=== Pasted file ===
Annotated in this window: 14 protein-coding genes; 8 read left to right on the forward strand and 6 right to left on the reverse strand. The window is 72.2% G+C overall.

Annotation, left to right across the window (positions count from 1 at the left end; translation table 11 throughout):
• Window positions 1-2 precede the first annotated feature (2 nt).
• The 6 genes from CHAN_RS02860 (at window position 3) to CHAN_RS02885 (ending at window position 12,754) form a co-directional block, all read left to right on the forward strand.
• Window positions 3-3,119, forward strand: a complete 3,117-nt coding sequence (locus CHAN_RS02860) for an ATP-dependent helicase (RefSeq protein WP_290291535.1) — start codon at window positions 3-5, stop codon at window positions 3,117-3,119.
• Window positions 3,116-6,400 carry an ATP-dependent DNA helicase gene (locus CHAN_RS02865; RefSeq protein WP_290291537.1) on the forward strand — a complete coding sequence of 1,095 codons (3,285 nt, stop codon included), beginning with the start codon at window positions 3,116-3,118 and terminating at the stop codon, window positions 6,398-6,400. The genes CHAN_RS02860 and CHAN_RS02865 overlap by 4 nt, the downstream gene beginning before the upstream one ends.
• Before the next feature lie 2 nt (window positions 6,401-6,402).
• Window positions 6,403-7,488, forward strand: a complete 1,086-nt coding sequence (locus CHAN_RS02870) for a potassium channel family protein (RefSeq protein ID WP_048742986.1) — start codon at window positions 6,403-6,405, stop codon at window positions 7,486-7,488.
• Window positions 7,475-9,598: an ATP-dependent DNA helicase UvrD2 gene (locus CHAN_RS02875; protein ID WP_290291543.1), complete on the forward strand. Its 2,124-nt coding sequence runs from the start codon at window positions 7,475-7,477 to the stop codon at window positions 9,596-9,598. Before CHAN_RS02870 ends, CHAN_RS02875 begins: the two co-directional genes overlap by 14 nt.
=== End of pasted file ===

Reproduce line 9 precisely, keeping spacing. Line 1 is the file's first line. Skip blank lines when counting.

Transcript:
• Window positions 7,475-9,598: an ATP-dependent DNA helicase UvrD2 gene (locus CHAN_RS02875; protein ID WP_290291543.1), complete on the forward strand. Its 2,124-nt coding sequence runs from the start codon at window positions 7,475-7,477 to the stop codon at window positions 9,596-9,598. Before CHAN_RS02870 ends, CHAN_RS02875 begins: the two co-directional genes overlap by 14 nt.